JASDF records decade-low scrambles amidst tensions with China/Russia

Recently, Japan’s Defense Ministry disclosed a significant dip in the frequency of scrambles conducted by its Air Self-Defense Force fighter jets in the fiscal year 2023—marking it as the least active year in a decade. The report, published on April 19th, revealed that the Japanese jets took to the skies in response to perceived threats 669 times in the fiscal year 2023, which ended in March. To put that into context, this is a decrease of 109 incidents compared to the previous fiscal year, making it the lowest annual tally since 2013. 

Chinese J-11 flies 10ft from USAF jet, then cuts in front of it
Photo credit: Wikipedia

However, despite this declining trend, the frequency of intercepting foreign military aircraft remains quite high. This observation was articulated by Japan’s Joint Staff in their statement accompanying the data announcement. According to the shared data, there was a single reported instance of a Russian aircraft breaching Japan’s airspace. However, no further context or details have been provided regarding this occurrence. 

At the beginning of the decade

Japan, UK, and Italy to produce next-gen fighter replacing aging F2
Photo credit: JASDF

The figures illustrate a persistent level of high scramble activity since the start of the fiscal year 2013. Japan has been conducting upwards of 700 scrambles each year in response to foreign military aircraft near its territorial airspace, as the statement explains. Chinese aircraft were identified as the main instigator, with Japanese pilots launching 479 scrambles in response to Chinese aircraft intrusions last fiscal year. This count represents a drop from the previous annual record of 575 scrambles. 

Moreover, there was a decline in scrambles against Russian airplanes. The fiscal year 2023 saw only 174 scramble incidents involving Russian aircraft, marking the lowest in ten years. This represents a decrease from 150 scrambles during the preceding year. 

The Defense Ministry highlighted certain notable occurrences. In June, Chinese aircraft navigated the gap between Japan’s Miyako and Okinawa islands. The same year, in June and December, joint patrols conducted by Chinese and Russian bombers were observed over the East China Sea and the Sea of Japan. In a first-time occurrence, a Chinese drone flew between Japan’s Yonaguni Island and Taiwan in August, crossing the Sea of Japan.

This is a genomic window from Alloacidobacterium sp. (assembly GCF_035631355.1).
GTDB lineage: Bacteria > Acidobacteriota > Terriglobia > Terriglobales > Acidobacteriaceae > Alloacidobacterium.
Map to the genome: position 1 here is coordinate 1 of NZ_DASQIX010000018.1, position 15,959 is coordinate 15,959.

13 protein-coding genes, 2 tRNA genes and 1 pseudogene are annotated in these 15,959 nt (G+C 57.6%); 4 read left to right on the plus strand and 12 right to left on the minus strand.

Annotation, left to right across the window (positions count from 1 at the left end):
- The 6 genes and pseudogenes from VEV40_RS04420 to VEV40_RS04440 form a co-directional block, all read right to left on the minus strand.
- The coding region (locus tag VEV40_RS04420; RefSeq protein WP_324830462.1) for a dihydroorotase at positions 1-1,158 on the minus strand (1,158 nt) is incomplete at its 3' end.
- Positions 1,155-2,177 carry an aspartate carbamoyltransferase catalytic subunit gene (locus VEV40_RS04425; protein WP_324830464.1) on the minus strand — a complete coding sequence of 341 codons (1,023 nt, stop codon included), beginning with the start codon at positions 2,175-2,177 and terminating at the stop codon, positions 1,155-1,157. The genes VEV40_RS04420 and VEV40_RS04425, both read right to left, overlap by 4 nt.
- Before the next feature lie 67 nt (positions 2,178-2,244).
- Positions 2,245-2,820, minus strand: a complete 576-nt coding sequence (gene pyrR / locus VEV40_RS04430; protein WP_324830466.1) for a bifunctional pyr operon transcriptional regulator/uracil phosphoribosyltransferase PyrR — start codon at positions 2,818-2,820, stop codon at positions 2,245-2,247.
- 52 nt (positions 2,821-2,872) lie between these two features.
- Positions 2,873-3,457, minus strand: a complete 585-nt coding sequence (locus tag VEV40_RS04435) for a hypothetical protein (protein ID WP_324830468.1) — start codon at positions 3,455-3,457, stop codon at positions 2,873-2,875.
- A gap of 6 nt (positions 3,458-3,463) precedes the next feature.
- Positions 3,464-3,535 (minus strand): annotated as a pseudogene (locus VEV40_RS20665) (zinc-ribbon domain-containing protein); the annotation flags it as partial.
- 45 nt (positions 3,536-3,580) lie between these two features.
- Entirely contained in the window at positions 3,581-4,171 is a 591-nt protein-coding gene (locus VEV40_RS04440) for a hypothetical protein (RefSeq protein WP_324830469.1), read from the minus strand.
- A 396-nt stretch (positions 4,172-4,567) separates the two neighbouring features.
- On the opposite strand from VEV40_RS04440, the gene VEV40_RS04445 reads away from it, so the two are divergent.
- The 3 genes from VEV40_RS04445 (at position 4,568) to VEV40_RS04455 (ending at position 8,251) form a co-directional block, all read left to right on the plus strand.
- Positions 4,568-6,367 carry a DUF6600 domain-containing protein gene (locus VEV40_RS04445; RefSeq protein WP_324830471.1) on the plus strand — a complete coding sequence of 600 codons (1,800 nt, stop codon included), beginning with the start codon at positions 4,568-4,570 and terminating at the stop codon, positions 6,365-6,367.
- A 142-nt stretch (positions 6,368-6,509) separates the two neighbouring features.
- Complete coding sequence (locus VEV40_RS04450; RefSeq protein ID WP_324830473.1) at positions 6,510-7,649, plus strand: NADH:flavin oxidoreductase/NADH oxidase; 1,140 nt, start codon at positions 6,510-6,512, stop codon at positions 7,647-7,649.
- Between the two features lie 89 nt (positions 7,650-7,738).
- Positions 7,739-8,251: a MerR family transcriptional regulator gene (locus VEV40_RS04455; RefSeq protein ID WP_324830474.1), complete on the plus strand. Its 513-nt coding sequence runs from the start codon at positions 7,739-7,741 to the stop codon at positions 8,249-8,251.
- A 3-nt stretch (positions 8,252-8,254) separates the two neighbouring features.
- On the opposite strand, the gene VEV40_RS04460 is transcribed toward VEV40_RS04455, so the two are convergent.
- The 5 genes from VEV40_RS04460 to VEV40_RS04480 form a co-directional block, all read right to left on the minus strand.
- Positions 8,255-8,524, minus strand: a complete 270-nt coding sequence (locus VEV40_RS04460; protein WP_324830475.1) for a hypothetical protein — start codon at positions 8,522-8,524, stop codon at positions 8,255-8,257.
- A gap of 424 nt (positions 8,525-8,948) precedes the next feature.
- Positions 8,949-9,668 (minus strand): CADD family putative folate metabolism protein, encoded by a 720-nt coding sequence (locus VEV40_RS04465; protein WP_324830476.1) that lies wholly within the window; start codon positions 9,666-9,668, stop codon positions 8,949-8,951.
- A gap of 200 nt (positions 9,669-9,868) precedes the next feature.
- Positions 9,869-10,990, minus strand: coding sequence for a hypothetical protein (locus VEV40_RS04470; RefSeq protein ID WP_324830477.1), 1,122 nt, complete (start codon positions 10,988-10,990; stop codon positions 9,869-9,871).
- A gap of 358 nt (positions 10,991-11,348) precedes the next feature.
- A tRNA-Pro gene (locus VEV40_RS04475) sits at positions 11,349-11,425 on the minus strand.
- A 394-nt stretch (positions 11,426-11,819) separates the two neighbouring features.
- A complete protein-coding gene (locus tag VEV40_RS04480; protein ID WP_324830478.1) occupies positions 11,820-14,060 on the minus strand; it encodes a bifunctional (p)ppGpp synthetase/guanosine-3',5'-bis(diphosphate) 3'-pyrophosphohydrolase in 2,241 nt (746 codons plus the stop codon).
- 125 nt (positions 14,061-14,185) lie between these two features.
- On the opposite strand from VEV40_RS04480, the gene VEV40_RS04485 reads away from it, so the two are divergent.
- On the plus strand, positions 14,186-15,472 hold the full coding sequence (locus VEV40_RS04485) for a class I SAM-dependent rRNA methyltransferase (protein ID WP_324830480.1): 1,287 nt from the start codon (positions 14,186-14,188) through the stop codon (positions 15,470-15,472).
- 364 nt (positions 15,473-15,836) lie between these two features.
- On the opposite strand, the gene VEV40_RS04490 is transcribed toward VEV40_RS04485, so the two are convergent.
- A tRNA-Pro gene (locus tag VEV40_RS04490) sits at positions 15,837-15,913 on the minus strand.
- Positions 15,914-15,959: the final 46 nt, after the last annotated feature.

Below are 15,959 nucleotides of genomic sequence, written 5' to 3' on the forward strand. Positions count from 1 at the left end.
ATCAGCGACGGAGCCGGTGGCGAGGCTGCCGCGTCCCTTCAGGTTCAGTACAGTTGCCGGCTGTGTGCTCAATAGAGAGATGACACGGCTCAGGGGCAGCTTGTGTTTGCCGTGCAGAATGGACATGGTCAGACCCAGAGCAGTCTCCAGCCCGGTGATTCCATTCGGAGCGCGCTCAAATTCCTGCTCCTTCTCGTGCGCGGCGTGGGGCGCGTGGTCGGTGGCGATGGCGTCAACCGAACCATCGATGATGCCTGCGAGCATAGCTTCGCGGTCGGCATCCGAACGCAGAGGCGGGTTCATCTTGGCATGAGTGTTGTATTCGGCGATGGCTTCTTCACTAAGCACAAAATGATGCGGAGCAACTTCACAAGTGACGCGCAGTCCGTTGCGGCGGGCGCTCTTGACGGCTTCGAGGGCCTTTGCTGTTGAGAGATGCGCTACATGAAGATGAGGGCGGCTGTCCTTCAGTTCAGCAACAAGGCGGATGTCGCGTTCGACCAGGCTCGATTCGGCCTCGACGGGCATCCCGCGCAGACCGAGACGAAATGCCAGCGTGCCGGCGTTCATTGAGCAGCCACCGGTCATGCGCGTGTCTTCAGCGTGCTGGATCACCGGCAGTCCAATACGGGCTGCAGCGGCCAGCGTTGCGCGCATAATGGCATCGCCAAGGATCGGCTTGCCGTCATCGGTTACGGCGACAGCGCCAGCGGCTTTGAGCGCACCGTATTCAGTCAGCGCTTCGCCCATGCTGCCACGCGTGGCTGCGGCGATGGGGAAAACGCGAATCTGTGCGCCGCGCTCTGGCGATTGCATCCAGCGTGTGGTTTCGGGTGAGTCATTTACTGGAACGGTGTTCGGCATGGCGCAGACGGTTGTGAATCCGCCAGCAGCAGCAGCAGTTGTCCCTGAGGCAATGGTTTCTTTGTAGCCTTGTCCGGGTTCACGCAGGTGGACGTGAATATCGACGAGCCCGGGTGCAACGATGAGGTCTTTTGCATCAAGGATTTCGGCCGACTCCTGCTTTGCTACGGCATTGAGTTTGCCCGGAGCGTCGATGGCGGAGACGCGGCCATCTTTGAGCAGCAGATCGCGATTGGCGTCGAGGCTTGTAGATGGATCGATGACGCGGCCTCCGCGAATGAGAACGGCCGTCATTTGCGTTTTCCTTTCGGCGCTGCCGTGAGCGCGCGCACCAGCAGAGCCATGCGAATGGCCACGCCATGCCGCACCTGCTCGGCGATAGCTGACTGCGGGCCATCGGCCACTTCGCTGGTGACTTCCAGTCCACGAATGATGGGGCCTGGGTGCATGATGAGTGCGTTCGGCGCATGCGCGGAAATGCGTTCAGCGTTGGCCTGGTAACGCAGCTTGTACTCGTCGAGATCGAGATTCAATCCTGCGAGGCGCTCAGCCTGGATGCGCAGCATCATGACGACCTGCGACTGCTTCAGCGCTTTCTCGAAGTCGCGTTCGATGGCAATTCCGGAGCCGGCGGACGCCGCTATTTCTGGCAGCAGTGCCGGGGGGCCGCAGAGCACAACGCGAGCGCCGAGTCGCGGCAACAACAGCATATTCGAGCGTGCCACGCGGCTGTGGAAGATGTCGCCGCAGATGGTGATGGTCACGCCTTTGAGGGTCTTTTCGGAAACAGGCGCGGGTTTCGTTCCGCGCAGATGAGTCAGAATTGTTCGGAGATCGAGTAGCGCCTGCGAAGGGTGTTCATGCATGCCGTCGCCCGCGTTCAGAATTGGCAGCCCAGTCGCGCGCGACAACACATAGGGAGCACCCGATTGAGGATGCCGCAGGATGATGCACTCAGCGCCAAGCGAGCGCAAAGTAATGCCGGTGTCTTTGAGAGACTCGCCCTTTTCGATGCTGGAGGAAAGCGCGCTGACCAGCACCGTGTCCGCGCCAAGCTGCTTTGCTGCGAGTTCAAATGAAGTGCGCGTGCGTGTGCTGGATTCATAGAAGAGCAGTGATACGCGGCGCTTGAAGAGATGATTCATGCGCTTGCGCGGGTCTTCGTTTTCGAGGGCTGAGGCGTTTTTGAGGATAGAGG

Japanese F-35's device avoids the engine resonant vibrations
Photo credit: Getty Images

Addressing these incidents, Defense Minister Minoru Kihara spoke at a news briefing, “The Self-Defense Forces, in collaboration with the Ministry of Defense, will consistently remain vigilant and observe strict vigilance to take stringent measures against any breaches of our airspace.” 

Japan’s concerns persist

Taiwanese aircraft and North Korean aircraft accounted for one and two out of the remaining 16 scrambles respectively, according to the 3rd quarter scramble records. The details for the remaining 13 scrambles were not disclosed. Japan’s concerns persist, even as scrambling incidents involving Chinese and Russian aircraft have declined. Tokyo remains wary of the increasing military collaboration between Beijing and Moscow. Despite fewer scrambles, Japan maintains its high vigilance, with a particular focus on the evolving dynamics of Sino-Russian relations and their joint military activities near its national boundaries. 

Worries in Japan! The Kremlin sent two 'Bear' bombers near Tokyo - Tu-95MS bombers
Photo by Sergei Fedichev

Recently, Japan’s Chief Cabinet Secretary, Yoshimasa Hayashi, affirmed the nation’s commitment to this scrutiny during a press briefing. His comments highlight the growing discomfort within Tokyo about the possible implications of the strengthening military liaison between its two neighboring powers. 

This worry was reflected in the 2024 Diplomatic Bluebook published by the Japanese Foreign Ministry, pointing to the increased occurrence of joint operations such as maritime passages and combined patrols featuring assault planes, undertaken by Moscow and Beijing in proximity to Japanese waters. 

The report observed, “The military domain has seen an upswing in Russia’s collaboration with China, as evidenced by the joint naval movements of Chinese and Russian vessels [from July to August] and cooperative patrol operations using attack aircraft [in June and December].” However, while the decline in scramble events during the fiscal year of 2023 might seem like a sign of reduced tension, it’s unwise to interpret it as a decrease in regional instability. 

Tu-142 anti-submarine warfare aircraft detected enemy submarines
Photo by Fedor Leukhin

Specific operational aspects

Dzirhan Mahadzir, a defense analyst and journalist working out of Malaysia, cautioned against such an assumption, proposing that the drop could potentially be due to specific operational aspects. He explained, “The fewer scramble occurrences this year probably stem from the two deployments by PLAN’s [People’s Liberation Army Navy] Liaoning Carrier Strike Group [CSG] in May and December of 2022. These operations, which took place near Japan’s southwestern islands, triggered multiple scrambles.” 

On the other hand, FY 2023 saw Shandong CSG conduct three deployments to the Western Pacific, of which only one occurred near Japan, causing sufficient disruptions to incite scrambles by the JASDF,” he further clarified. Meanwhile, it’s been noted that Russian aircraft have decreased their activity around Japan in recent times. This is reportedly due to the need to divert resources and attention towards the conflict in Ukraine. Experts indicate that Russia’s military involvement in the ongoing war has overstretched its capacity to exert power in the Indo-Pacific region.

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